2. How satisfactory are the current teaching/learning arrangements for students?

a) What are the differences in curriculum structures, teaching styles, and assessment arrangements for these two programs? (Curriculum structures are concerned with course content, teaching style is the pedagogy employed, and assessment arrangements are the tasks students must successfully complete to pass the course).

b) How complementary are the programs?

3. Given poor industrial conditions and status in early childhood, and the need for structures to provide opportunities for career progression, what does the current credit arrangement offer?

Methodology

The investigation used a cross-sectional design which drew on both survey and recorded discussion data, and the dual structures of two other early childhood programs.

Participants

A total of 82 TAFE-SA and university students and graduates participated. This response rate was deemed satisfactory, with the TAFE-SA students comprising 38 per cent ([n.bar]=31, all female, and [n.bar]=24 in the 19-35 age group and the remainder either in the 18 or less, or 31 or older age groups). University students (Year 2 to Year 4) comprised 50 per cent of the sample ([n.bar]=51, 49 females and 2 males [1 missing case], 23 in the 19-25 age group, 6 in the 26-30 age group and 22 older than 3t). Together the university students comprised 31 per cent of the total early childhood TAFE entrant population. Twelve per cent ([n.bar]=10) of the total sample comprised graduates of both programs. This fourth group was the most difficult to access and recruit.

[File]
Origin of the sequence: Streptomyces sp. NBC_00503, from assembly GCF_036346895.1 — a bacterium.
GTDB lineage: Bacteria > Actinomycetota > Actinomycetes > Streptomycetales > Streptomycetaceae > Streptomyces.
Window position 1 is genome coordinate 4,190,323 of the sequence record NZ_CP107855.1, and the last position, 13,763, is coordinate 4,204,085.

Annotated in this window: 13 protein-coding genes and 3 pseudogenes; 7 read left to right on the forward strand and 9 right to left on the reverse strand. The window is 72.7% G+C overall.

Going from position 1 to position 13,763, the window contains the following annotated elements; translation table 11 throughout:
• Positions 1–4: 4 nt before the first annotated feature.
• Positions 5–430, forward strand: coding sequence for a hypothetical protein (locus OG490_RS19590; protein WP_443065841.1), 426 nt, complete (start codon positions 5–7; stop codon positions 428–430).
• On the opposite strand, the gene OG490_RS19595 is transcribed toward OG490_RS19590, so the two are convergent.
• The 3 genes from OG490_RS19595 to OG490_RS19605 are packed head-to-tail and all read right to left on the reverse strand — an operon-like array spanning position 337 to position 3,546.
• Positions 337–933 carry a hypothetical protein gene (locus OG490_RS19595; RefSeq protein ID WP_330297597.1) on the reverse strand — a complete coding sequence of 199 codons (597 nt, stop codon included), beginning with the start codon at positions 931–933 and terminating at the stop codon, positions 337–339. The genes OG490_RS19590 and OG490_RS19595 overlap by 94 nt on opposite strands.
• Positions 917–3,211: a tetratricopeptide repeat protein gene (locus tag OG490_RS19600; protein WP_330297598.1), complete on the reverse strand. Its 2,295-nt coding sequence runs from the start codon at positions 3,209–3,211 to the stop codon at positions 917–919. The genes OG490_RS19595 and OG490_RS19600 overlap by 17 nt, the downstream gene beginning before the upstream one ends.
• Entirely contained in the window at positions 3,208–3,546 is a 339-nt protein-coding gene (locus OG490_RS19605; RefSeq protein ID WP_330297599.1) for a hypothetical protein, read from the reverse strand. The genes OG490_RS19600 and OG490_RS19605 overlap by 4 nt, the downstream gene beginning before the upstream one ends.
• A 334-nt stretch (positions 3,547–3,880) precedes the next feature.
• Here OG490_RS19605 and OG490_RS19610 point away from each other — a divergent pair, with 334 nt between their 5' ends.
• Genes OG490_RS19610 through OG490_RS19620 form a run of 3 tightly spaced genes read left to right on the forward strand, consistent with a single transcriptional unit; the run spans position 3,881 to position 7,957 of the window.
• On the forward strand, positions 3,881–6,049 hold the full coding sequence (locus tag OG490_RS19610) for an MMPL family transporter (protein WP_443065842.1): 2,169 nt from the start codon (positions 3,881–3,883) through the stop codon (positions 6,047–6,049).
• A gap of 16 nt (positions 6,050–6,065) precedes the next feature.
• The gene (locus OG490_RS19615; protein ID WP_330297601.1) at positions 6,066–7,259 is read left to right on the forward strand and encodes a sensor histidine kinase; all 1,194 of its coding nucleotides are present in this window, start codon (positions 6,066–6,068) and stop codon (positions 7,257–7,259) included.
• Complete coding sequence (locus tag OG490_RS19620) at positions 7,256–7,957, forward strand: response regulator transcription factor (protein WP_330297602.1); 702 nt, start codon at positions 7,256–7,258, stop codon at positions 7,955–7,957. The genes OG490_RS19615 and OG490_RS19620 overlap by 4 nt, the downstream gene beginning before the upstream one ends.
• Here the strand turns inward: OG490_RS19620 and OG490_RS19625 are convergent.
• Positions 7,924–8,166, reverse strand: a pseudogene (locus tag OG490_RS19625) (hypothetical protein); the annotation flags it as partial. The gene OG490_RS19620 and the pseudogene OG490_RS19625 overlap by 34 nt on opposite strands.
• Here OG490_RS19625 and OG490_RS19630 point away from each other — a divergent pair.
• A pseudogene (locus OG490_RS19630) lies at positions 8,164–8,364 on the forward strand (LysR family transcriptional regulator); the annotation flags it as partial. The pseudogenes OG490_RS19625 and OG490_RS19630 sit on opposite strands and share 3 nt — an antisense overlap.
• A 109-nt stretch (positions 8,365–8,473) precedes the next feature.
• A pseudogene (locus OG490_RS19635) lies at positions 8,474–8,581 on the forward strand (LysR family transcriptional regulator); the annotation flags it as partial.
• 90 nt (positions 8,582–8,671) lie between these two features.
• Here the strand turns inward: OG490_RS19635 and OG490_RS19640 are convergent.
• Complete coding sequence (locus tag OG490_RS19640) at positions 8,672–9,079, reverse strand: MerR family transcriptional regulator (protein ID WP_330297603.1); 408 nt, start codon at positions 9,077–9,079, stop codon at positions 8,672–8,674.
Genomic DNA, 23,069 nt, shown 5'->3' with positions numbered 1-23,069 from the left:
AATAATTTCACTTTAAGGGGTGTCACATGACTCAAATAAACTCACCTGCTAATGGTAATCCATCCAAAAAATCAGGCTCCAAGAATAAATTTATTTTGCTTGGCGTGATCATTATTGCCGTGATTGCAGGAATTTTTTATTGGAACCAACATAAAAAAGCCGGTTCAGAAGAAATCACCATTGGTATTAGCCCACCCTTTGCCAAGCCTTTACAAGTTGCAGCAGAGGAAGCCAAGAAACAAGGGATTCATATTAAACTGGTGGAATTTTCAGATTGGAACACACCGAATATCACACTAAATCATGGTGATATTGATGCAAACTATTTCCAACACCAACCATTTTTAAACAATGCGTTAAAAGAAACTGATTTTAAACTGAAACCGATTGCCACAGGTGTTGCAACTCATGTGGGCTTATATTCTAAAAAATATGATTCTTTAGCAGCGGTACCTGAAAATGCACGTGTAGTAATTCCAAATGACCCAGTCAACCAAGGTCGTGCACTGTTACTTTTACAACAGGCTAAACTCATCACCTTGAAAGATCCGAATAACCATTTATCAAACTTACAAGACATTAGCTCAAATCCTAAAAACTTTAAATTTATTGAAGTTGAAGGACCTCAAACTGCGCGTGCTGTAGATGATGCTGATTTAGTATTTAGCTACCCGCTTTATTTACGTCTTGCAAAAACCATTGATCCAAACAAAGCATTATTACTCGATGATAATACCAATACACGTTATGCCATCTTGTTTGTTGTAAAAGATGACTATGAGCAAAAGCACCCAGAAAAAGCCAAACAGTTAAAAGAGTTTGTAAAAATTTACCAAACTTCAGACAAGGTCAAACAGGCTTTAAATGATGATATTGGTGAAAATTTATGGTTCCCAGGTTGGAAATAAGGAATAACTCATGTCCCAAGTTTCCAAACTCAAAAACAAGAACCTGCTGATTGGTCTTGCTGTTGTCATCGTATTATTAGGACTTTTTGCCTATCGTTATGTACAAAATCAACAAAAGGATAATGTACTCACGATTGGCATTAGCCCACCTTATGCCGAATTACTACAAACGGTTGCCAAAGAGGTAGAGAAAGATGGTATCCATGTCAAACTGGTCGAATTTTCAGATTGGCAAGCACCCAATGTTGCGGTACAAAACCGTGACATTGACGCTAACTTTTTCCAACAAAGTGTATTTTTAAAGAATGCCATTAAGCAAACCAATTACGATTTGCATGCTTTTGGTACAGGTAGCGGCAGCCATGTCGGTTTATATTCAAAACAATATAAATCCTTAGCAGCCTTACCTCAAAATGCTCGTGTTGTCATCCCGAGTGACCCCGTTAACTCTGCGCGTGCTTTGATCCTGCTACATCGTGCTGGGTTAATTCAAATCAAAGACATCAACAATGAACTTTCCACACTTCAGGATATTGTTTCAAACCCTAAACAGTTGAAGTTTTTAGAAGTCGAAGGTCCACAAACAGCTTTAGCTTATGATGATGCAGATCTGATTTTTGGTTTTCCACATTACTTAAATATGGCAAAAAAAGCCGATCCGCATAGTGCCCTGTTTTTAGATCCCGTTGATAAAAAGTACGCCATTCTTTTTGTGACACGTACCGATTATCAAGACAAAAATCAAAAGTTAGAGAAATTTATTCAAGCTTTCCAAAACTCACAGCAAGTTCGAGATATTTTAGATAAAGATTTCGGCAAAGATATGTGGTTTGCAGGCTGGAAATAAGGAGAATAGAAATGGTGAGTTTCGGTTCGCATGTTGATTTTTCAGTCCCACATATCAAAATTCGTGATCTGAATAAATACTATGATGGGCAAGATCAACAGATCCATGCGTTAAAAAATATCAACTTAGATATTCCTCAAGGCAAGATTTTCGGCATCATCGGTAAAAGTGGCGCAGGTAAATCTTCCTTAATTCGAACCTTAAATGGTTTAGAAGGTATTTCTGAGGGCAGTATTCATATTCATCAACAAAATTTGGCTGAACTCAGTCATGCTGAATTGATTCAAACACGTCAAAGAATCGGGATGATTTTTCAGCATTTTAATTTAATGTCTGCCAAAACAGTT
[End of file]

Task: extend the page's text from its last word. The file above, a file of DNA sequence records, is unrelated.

Regarding study mode, eight TAFE-SA students were external, and 23 internal. Of the TAFE entry university students, 25 studied on campus and 24 externally. Four TAFE students and 17 university students were part-time.

Twenty-three TAFE and 24 university students (57 per cent of the total population) said they had deliberately chosen the diploma so they could gain entry to university under credit arrangement, indicating that the diploma was seen as a pathway to university by a majority of participants.

Method

Using a cross-sectional design, the project team investigated student perceptions at four different stages of the transition:

1. Current TAFE Diploma students contemplating entry to the university program, henceforth called 'TAFE students'.